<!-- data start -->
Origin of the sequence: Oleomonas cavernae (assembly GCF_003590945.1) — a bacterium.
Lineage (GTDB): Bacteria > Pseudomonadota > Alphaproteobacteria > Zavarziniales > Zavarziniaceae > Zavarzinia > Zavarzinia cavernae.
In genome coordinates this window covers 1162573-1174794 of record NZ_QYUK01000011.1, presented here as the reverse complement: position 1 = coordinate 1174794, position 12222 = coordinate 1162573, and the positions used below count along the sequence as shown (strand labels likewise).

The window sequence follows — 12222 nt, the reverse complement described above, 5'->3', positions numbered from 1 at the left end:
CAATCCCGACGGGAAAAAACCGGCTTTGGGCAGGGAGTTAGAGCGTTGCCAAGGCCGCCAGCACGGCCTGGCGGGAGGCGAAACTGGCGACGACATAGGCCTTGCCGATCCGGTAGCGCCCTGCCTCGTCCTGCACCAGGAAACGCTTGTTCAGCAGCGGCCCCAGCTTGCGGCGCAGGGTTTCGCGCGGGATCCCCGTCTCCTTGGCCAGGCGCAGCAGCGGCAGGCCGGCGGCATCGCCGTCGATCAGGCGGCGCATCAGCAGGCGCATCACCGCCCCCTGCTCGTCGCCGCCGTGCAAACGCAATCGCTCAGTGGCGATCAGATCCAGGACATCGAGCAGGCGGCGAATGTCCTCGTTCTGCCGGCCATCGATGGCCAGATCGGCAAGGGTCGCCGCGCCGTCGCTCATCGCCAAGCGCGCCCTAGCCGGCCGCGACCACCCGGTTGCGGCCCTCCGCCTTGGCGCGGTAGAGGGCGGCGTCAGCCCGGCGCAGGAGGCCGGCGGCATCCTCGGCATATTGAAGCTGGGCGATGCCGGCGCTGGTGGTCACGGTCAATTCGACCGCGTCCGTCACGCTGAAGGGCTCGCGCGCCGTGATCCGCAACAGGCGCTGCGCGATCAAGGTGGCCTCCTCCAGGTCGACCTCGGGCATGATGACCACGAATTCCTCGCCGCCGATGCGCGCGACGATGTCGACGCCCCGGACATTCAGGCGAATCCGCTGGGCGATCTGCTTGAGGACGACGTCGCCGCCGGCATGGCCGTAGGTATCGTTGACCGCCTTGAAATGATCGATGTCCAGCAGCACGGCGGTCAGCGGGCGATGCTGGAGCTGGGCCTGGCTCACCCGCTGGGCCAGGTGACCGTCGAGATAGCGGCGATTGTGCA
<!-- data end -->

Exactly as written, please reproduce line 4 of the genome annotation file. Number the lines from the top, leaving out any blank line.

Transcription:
The window sequence follows — 12222 nt, the reverse complement described above, 5'->3', positions numbered from 1 at the left end: